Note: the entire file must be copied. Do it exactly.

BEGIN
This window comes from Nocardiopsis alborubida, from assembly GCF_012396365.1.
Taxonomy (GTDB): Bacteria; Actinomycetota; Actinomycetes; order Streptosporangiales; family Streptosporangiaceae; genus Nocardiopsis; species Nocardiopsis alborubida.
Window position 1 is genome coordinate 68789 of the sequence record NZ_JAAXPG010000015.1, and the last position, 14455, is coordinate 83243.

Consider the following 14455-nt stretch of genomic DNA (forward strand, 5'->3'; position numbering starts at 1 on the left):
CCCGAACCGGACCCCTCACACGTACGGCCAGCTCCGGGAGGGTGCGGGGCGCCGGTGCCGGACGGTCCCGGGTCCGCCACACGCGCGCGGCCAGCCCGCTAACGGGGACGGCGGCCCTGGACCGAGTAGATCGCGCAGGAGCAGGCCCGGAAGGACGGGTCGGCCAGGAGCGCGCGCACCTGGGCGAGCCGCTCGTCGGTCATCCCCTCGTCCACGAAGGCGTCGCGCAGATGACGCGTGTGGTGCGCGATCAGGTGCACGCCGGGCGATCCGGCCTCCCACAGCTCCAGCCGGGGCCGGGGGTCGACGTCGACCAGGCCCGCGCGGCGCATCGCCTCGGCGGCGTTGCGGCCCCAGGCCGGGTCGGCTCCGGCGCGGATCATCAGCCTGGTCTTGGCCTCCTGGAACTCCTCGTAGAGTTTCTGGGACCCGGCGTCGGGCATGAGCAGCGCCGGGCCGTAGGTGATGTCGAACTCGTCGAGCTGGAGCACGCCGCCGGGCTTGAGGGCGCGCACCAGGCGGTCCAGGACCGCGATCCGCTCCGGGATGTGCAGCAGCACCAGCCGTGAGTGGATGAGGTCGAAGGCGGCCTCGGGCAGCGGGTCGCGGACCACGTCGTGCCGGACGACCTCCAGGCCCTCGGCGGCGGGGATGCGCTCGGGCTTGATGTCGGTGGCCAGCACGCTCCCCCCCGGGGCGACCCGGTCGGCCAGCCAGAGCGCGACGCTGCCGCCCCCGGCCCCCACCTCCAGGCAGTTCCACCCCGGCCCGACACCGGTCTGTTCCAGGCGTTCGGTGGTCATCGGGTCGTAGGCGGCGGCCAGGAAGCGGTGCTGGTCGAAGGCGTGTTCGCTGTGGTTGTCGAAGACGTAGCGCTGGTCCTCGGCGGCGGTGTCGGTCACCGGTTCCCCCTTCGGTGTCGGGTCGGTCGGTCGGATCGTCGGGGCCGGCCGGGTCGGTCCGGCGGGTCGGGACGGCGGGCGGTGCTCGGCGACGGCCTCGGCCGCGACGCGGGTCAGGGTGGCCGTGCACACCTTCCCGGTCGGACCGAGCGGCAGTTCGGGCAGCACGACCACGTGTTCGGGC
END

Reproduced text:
This window comes from Nocardiopsis alborubida, from assembly GCF_012396365.1.
Taxonomy (GTDB): Bacteria; Actinomycetota; Actinomycetes; order Streptosporangiales; family Streptosporangiaceae; genus Nocardiopsis; species Nocardiopsis alborubida.
Window position 1 is genome coordinate 68789 of the sequence record NZ_JAAXPG010000015.1, and the last position, 14455, is coordinate 83243.

Consider the following 14455-nt stretch of genomic DNA (forward strand, 5'->3'; position numbering starts at 1 on the left):
CCCGAACCGGACCCCTCACACGTACGGCCAGCTCCGGGAGGGTGCGGGGCGCCGGTGCCGGACGGTCCCGGGTCCGCCACACGCGCGCGGCCAGCCCGCTAACGGGGACGGCGGCCCTGGACCGAGTAGATCGCGCAGGAGCAGGCCCGGAAGGACGGGTCGGCCAGGAGCGCGCGCACCTGGGCGAGCCGCTCGTCGGTCATCCCCTCGTCCACGAAGGCGTCGCGCAGATGACGCGTGTGGTGCGCGATCAGGTGCACGCCGGGCGATCCGGCCTCCCACAGCTCCAGCCGGGGCCGGGGGTCGACGTCGACCAGGCCCGCGCGGCGCATCGCCTCGGCGGCGTTGCGGCCCCAGGCCGGGTCGGCTCCGGCGCGGATCATCAGCCTGGTCTTGGCCTCCTGGAACTCCTCGTAGAGTTTCTGGGACCCGGCGTCGGGCATGAGCAGCGCCGGGCCGTAGGTGATGTCGAACTCGTCGAGCTGGAGCACGCCGCCGGGCTTGAGGGCGCGCACCAGGCGGTCCAGGACCGCGATCCGCTCCGGGATGTGCAGCAGCACCAGCCGTGAGTGGATGAGGTCGAAGGCGGCCTCGGGCAGCGGGTCGCGGACCACGTCGTGCCGGACGACCTCCAGGCCCTCGGCGGCGGGGATGCGCTCGGGCTTGATGTCGGTGGCCAGCACGCTCCCCCCCGGGGCGACCCGGTCGGCCAGCCAGAGCGCGACGCTGCCGCCCCCGGCCCCCACCTCCAGGCAGTTCCACCCCGGCCCGACACCGGTCTGTTCCAGGCGTTCGGTGGTCATCGGGTCGTAGGCGGCGGCCAGGAAGCGGTGCTGGTCGAAGGCGTGTTCGCTGTGGTTGTCGAAGACGTAGCGCTGGTCCTCGGCGGCGGTGTCGGTCACCGGTTCCCCCTTCGGTGTCGGGTCGGTCGGTCGGATCGTCGGGGCCGGCCGGGTCGGTCCGGCGGGTCGGGACGGCGGGCGGTGCTCGGCGACGGCCTCGGCCGCGACGCGGGTCAGGGTGGCCGTGCACACCTTCCCGGTCGGACCGAGCGGCAGTTCGGGCAGCACGACCACGTGTTCGGGC